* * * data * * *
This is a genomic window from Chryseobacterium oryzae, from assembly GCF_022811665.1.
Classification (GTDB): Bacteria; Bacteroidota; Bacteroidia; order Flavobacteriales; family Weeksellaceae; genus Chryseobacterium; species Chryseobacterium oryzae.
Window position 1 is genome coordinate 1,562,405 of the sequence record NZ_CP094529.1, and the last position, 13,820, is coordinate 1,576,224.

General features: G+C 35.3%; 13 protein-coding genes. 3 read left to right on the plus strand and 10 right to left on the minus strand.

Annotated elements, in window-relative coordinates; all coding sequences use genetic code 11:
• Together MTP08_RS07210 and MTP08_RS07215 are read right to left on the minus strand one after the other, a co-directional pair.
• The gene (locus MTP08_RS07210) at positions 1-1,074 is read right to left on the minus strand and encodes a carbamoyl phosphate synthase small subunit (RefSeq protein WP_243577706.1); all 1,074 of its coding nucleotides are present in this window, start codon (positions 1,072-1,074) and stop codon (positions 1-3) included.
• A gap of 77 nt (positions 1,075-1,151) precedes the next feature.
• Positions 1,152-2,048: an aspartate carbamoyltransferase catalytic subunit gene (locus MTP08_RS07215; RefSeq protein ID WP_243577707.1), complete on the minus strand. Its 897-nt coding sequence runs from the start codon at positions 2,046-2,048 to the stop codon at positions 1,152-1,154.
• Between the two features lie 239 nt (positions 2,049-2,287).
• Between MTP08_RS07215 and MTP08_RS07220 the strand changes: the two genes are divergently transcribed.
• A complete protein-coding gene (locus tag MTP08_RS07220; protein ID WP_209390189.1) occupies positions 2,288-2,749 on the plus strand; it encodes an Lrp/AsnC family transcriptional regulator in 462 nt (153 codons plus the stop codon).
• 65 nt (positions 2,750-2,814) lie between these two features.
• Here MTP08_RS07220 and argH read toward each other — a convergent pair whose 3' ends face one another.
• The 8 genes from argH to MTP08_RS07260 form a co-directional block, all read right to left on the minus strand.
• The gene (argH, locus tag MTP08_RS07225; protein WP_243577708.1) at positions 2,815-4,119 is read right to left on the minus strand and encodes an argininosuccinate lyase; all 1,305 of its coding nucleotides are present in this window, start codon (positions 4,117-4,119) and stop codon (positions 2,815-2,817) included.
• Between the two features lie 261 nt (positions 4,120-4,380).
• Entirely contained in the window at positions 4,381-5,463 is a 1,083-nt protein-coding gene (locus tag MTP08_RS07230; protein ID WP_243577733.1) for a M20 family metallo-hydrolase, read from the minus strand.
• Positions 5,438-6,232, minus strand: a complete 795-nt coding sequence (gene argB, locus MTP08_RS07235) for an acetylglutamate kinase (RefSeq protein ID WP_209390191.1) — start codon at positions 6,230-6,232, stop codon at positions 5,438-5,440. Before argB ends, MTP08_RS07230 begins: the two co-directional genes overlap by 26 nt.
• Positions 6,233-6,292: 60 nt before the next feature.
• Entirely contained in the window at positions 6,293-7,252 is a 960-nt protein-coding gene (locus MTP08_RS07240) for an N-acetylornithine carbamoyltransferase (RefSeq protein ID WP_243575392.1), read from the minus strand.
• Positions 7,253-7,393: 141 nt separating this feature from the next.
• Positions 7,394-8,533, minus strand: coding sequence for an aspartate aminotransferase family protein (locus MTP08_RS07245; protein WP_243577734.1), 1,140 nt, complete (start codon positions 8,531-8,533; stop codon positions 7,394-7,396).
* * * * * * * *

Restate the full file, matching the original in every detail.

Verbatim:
This is a genomic window from Chryseobacterium oryzae, from assembly GCF_022811665.1.
Classification (GTDB): Bacteria; Bacteroidota; Bacteroidia; order Flavobacteriales; family Weeksellaceae; genus Chryseobacterium; species Chryseobacterium oryzae.
Window position 1 is genome coordinate 1,562,405 of the sequence record NZ_CP094529.1, and the last position, 13,820, is coordinate 1,576,224.

General features: G+C 35.3%; 13 protein-coding genes. 3 read left to right on the plus strand and 10 right to left on the minus strand.

Annotated elements, in window-relative coordinates; all coding sequences use genetic code 11:
• Together MTP08_RS07210 and MTP08_RS07215 are read right to left on the minus strand one after the other, a co-directional pair.
• The gene (locus MTP08_RS07210) at positions 1-1,074 is read right to left on the minus strand and encodes a carbamoyl phosphate synthase small subunit (RefSeq protein WP_243577706.1); all 1,074 of its coding nucleotides are present in this window, start codon (positions 1,072-1,074) and stop codon (positions 1-3) included.
• A gap of 77 nt (positions 1,075-1,151) precedes the next feature.
• Positions 1,152-2,048: an aspartate carbamoyltransferase catalytic subunit gene (locus MTP08_RS07215; RefSeq protein ID WP_243577707.1), complete on the minus strand. Its 897-nt coding sequence runs from the start codon at positions 2,046-2,048 to the stop codon at positions 1,152-1,154.
• Between the two features lie 239 nt (positions 2,049-2,287).
• Between MTP08_RS07215 and MTP08_RS07220 the strand changes: the two genes are divergently transcribed.
• A complete protein-coding gene (locus tag MTP08_RS07220; protein ID WP_209390189.1) occupies positions 2,288-2,749 on the plus strand; it encodes an Lrp/AsnC family transcriptional regulator in 462 nt (153 codons plus the stop codon).
• 65 nt (positions 2,750-2,814) lie between these two features.
• Here MTP08_RS07220 and argH read toward each other — a convergent pair whose 3' ends face one another.
• The 8 genes from argH to MTP08_RS07260 form a co-directional block, all read right to left on the minus strand.
• The gene (argH, locus tag MTP08_RS07225; protein WP_243577708.1) at positions 2,815-4,119 is read right to left on the minus strand and encodes an argininosuccinate lyase; all 1,305 of its coding nucleotides are present in this window, start codon (positions 4,117-4,119) and stop codon (positions 2,815-2,817) included.
• Between the two features lie 261 nt (positions 4,120-4,380).
• Entirely contained in the window at positions 4,381-5,463 is a 1,083-nt protein-coding gene (locus tag MTP08_RS07230; protein ID WP_243577733.1) for a M20 family metallo-hydrolase, read from the minus strand.
• Positions 5,438-6,232, minus strand: a complete 795-nt coding sequence (gene argB, locus MTP08_RS07235) for an acetylglutamate kinase (RefSeq protein ID WP_209390191.1) — start codon at positions 6,230-6,232, stop codon at positions 5,438-5,440. Before argB ends, MTP08_RS07230 begins: the two co-directional genes overlap by 26 nt.
• Positions 6,233-6,292: 60 nt before the next feature.
• Entirely contained in the window at positions 6,293-7,252 is a 960-nt protein-coding gene (locus MTP08_RS07240) for an N-acetylornithine carbamoyltransferase (RefSeq protein ID WP_243575392.1), read from the minus strand.
• Positions 7,253-7,393: 141 nt separating this feature from the next.
• Positions 7,394-8,533, minus strand: coding sequence for an aspartate aminotransferase family protein (locus MTP08_RS07245; protein WP_243577734.1), 1,140 nt, complete (start codon positions 8,531-8,533; stop codon positions 7,394-7,396).